Disclaimer: This is a birth recap. Enter at your own risk.
It is strange to type this two weeks from Wesley’s birth. I expected him, at this point, to be two days old! Incidentally, our first three children were all born on a Monday and Wesley decided to come on a Tuesday. I guess he decided to assert his individuality on a variety of levels! After three babies all born at 40 weeks plus 4-5 days and weighing in at 7 pounds 6 ounces, it was hard to imagine this pregnancy going any other way.
But babies, and life, can’t be neatly put in a box.
On Monday, May 2nd, at midnight, I woke up. Yes, those were contractions and not just braxton hicks. They were every ten minutes. At 2:00 am I got up and timed them, ate a snack, drank some water, worried that with my husband and I as exhausted as we were we would have to drive to Denver. After 2 hours of nothing changing I went back to bed. I woke up with the same contractions, still ten minutes apart and we started the day. Exercise, feed and dress kids, get kids to and from school. My dad had gotten in from Thailand and was going to have two weeks to acclimate to the time change (we thought). By the middle afternoon I had already decided that my body was going to have these annoying contractions for the next two weeks and if I were offered an induction on my due date, I would take it.
By 4:30 I was calling the midwife feeling ridiculous. Hi, this is my fourth baby and I don’t know what’s going on. She suggested going to the hospital in town to get monitored, which could save me a trip to Denver and give us a baseline. So in I went at 5 pm, to find that I was 4 cm and that the contractions were closer together than 10 minutes (I was only counting the big ones.) So I hung out for an hour while trying to find rides for kids to get to school the next day and making some sort of plan for my dad, who was apparently going to be treated to my three children after only a day of R&R. I signed out of the hospital against medical consent (of course they were not about to advise a trip to Denver) and went home.
That’s when I started to get nervous. With Lily, we waltzed into the hospital at 6:30 and she was born less than two hours later. I got home, we packed up, and helped get the kids ready for bed before heading off to Denver. It was a nice trip. We had time in the car, the contractions picked up a bit in intensity but weren’t horrible, and the sunset was lovely.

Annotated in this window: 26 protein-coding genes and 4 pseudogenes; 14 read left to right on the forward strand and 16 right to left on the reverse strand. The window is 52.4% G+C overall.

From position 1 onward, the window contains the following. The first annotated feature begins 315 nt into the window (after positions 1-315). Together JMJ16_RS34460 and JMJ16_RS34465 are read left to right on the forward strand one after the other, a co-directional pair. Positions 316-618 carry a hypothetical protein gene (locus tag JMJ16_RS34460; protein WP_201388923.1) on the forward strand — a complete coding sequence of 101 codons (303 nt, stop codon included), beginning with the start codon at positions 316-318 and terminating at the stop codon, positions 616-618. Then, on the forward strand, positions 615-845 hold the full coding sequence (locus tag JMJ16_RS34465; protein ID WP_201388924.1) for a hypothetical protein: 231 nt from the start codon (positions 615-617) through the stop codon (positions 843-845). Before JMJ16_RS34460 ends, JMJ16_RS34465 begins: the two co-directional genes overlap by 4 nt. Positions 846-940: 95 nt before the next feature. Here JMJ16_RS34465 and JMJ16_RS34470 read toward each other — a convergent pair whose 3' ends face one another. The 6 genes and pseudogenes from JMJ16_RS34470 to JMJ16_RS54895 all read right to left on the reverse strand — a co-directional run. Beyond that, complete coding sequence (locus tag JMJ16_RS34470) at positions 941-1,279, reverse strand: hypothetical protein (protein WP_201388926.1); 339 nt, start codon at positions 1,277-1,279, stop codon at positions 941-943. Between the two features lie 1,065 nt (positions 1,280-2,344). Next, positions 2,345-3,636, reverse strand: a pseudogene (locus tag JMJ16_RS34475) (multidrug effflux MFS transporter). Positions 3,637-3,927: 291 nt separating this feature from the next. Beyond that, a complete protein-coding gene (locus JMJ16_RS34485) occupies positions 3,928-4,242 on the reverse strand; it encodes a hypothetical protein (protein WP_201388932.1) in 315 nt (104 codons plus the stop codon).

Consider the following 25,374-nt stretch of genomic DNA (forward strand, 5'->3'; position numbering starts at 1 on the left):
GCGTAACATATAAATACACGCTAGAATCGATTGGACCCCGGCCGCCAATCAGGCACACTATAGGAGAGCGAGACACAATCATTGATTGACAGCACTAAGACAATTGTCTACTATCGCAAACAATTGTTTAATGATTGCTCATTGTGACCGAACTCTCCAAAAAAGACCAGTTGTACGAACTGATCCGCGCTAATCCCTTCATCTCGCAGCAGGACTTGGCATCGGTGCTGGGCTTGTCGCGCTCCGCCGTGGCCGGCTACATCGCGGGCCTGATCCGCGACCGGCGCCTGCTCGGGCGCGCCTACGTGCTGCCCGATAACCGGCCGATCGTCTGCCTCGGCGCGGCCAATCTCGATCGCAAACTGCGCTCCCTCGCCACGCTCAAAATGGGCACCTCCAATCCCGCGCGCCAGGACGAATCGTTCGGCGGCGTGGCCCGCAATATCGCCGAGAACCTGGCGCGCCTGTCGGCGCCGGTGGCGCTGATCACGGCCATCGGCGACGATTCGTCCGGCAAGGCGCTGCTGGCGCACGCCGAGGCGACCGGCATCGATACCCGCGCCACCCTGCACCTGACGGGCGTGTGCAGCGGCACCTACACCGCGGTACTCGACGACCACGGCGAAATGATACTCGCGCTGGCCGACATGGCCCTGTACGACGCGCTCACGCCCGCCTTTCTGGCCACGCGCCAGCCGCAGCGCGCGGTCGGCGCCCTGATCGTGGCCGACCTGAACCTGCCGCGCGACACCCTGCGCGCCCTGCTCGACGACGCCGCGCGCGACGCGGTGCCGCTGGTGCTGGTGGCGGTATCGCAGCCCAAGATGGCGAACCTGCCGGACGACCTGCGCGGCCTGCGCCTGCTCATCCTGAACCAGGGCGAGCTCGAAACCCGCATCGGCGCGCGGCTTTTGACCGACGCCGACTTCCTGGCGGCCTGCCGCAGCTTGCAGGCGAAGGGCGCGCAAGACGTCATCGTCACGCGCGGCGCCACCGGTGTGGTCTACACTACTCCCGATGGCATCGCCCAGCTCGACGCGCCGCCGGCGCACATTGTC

We got in around 9:15 and made our way to Labor and Delivery.
As if things weren’t different enough with presumably being in labor at 38 weeks 5 days, the midwife came in and I was… still a 4. What? Four hours and no progress? She suggested walking, but after 20 minutes on the monitor they were still trying to figure out if the baby’s heart rate was low and accelerating during contractions (good) or if it was high and decelerating during contractions (bad), so they admitted me and saved me the trouble of walking around the hospital in tears.
The birthing rooms were enormous and I happily labored while sitting on a medicine ball leaning up against some other peanut shaped squishy thing. The time ticked on, the contractions got harder, the nurse and midwife collected a veritable book of contractions and baby’s heart rate. Soon it was almost midnight, I was getting exhausted, and the midwife filled up the birthing pool. She checked me before I got in. 4 cm. For real. At that point I suspected that I was going to labor with increasingly painful contractions for the next two weeks.
I have never been so discouraged. Well, I have, but it wasn’t since I was in (long long long) labor with Isaac. That was not how I thought it would go. It was supposed to be quick. It was supposed to go somewhere. I didn’t know what to do with what was going on (or not going on) with my body. So I got into the birthing pool (ahhhhhhhhh) and we started watching What to Expect when you’re Expecting. We saw it while I was pregnant with Lily and I love it for it’s honesty in this particular scene (be warned, there is bad language). It was on the May to do list, but of course, we hadn’t gotten there yet. It was a good distraction, particularly as the contractions got harder but also spaced out.